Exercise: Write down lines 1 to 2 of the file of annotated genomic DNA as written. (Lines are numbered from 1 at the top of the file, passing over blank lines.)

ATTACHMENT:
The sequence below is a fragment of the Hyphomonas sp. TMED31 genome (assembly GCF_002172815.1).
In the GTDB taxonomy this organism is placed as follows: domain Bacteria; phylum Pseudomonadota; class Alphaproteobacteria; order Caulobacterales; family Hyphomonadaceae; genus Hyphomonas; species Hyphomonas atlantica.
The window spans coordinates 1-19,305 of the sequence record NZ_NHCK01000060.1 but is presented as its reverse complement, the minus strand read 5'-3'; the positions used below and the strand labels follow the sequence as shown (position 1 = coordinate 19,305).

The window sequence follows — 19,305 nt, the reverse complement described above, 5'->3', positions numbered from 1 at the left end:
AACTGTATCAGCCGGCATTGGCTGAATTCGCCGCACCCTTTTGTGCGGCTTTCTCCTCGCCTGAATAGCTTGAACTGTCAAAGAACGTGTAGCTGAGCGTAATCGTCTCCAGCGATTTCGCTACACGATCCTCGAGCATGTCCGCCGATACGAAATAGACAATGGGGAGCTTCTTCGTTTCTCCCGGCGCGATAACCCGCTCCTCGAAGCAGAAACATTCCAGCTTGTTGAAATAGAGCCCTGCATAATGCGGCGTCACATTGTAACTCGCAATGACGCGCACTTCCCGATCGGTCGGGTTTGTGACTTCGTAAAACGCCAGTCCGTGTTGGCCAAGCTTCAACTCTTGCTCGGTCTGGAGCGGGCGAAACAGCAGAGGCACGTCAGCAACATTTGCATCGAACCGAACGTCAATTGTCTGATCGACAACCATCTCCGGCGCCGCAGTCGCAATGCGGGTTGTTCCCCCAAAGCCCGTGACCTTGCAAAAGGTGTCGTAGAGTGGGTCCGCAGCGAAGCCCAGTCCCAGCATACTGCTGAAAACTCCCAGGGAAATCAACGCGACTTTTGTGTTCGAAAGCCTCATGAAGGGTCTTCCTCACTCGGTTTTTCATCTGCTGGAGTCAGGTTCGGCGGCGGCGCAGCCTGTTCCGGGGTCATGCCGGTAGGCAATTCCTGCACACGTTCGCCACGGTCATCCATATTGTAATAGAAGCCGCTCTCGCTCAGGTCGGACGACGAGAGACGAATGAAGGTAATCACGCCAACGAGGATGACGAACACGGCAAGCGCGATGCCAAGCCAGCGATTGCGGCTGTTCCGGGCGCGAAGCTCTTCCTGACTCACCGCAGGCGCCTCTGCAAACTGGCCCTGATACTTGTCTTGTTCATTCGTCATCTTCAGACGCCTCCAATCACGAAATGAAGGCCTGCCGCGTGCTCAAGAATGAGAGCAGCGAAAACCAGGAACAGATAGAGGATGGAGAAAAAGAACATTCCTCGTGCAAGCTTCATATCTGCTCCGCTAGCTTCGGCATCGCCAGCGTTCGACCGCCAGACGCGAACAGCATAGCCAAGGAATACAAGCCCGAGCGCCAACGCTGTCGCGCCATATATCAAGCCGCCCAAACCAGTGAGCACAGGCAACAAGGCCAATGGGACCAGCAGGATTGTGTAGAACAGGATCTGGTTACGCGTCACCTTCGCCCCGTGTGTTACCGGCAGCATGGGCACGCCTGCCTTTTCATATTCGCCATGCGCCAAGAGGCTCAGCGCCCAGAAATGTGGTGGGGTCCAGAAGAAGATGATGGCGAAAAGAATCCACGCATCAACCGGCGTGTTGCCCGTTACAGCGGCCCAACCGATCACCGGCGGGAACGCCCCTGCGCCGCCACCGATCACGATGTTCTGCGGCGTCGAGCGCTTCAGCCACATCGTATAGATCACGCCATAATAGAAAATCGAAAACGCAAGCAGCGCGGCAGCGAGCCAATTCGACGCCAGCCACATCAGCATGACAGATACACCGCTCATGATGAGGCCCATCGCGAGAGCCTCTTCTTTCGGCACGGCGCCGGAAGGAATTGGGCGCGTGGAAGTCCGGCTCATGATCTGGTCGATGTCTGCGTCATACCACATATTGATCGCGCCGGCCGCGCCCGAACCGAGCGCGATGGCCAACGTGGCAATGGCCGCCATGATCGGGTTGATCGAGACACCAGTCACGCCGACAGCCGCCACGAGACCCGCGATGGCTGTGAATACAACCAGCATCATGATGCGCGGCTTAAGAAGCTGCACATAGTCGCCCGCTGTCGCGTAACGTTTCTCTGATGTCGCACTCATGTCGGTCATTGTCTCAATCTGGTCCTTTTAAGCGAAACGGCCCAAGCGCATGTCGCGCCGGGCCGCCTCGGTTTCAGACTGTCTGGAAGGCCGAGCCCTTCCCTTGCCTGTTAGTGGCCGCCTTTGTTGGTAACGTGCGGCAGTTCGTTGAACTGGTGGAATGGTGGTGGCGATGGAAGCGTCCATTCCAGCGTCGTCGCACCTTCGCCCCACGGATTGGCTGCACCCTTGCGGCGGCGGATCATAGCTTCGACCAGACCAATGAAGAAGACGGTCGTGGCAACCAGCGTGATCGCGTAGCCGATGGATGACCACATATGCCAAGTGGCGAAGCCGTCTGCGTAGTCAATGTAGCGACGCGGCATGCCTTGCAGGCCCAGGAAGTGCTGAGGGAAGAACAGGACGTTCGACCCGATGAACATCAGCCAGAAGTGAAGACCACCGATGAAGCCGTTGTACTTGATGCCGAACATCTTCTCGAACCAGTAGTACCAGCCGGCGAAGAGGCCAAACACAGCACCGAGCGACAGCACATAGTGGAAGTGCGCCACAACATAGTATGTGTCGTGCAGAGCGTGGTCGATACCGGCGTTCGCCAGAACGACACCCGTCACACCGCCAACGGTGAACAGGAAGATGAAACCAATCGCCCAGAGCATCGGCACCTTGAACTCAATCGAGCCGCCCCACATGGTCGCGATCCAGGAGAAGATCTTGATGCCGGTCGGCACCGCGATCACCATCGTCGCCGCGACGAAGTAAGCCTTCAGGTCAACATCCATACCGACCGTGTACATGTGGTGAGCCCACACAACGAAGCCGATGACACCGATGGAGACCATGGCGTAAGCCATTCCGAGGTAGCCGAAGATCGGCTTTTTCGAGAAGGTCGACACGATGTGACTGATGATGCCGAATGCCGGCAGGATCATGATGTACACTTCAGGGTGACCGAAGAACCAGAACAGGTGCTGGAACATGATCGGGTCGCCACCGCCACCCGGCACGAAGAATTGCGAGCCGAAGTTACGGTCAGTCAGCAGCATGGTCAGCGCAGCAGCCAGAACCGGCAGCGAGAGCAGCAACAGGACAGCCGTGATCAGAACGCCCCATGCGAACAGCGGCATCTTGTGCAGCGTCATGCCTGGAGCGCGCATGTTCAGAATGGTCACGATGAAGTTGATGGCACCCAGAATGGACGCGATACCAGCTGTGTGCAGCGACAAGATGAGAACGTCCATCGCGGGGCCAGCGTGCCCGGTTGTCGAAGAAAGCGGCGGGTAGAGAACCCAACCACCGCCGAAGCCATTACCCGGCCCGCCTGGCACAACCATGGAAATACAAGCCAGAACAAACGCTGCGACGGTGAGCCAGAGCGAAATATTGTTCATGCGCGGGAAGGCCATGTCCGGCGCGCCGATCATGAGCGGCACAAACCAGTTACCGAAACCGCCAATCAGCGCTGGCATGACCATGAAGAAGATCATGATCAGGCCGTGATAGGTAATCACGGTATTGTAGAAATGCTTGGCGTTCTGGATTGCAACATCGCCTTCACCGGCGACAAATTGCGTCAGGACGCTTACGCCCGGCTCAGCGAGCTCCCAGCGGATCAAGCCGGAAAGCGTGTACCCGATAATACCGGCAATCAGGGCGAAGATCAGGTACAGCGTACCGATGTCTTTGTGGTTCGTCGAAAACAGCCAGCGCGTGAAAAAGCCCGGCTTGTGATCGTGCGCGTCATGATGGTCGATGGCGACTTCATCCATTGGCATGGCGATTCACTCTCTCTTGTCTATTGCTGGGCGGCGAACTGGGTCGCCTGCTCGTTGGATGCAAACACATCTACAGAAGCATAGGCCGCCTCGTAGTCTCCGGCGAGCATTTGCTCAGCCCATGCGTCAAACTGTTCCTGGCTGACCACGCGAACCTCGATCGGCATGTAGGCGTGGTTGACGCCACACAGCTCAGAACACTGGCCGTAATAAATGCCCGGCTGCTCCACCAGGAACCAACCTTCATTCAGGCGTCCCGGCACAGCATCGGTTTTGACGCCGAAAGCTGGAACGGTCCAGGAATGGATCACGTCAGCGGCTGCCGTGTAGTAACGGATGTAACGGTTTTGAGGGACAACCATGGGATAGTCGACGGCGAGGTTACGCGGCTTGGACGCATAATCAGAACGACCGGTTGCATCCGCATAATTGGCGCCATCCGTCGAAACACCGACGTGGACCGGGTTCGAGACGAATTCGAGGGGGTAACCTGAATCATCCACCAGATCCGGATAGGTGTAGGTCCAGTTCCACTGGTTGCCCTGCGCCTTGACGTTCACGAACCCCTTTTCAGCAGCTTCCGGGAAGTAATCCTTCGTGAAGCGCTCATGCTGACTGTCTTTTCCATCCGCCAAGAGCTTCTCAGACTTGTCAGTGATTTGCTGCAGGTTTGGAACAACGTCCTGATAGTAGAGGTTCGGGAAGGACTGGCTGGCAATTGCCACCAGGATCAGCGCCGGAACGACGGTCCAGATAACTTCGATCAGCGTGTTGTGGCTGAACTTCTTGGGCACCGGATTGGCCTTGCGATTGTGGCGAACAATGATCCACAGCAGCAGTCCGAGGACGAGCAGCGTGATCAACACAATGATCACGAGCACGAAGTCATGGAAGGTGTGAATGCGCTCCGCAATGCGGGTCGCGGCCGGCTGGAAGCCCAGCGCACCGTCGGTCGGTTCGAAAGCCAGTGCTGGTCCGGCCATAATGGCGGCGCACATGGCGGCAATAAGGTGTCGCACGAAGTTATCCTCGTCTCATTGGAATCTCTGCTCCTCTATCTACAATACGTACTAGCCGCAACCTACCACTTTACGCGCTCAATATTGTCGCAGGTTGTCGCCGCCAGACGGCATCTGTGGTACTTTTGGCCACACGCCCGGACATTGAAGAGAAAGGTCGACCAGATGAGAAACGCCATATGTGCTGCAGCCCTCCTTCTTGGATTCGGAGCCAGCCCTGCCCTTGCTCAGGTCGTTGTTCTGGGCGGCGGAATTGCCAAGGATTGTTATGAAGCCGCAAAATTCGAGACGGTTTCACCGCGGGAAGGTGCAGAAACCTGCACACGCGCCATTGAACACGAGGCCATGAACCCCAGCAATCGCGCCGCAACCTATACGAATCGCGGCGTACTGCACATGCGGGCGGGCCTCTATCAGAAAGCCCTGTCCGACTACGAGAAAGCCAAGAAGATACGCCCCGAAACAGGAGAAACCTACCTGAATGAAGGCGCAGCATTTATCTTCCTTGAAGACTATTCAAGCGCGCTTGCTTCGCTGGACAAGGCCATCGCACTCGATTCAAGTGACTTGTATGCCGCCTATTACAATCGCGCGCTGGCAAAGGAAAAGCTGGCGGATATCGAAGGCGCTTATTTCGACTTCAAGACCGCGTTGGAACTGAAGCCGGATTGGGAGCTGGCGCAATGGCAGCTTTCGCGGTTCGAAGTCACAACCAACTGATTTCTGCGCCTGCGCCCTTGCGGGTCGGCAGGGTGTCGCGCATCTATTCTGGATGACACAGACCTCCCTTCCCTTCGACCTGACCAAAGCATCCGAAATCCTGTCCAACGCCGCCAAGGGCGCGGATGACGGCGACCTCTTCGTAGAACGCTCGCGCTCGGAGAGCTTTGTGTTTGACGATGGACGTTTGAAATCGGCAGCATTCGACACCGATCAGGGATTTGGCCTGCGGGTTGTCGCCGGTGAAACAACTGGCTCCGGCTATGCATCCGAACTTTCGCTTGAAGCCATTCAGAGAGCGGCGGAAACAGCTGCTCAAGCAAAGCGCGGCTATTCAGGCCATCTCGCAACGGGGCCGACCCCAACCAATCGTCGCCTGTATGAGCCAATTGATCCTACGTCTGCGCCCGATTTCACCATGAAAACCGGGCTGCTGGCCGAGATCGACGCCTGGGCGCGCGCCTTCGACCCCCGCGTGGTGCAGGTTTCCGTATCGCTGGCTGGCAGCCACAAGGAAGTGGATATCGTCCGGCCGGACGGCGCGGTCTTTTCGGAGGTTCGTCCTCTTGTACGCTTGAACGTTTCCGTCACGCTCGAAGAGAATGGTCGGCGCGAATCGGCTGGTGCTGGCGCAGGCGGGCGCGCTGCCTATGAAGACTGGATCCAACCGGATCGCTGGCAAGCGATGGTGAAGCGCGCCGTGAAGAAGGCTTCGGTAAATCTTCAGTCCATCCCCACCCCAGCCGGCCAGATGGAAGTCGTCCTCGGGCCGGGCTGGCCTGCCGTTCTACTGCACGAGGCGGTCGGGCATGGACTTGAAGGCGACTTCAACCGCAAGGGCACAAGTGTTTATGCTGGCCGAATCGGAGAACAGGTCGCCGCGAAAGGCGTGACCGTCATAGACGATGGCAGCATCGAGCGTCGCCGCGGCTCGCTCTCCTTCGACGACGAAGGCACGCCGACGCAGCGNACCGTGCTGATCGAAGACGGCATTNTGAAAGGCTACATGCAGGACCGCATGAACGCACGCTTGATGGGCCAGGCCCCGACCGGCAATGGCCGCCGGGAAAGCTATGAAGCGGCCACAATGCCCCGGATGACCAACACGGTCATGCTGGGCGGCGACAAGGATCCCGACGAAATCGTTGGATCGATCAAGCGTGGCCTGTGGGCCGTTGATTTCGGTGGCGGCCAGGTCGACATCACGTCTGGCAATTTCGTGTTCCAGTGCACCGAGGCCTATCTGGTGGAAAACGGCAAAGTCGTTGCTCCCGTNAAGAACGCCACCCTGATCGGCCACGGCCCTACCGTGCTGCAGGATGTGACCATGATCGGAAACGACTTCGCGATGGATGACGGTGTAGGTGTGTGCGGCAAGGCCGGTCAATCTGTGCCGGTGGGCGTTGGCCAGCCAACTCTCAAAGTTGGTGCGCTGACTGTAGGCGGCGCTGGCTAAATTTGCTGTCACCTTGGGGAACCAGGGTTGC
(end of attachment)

The sequence below is a fragment of the Hyphomonas sp. TMED31 genome (assembly GCF_002172815.1).
In the GTDB taxonomy this organism is placed as follows: domain Bacteria; phylum Pseudomonadota; class Alphaproteobacteria; order Caulobacterales; family Hyphomonadaceae; genus Hyphomonas; species Hyphomonas atlantica.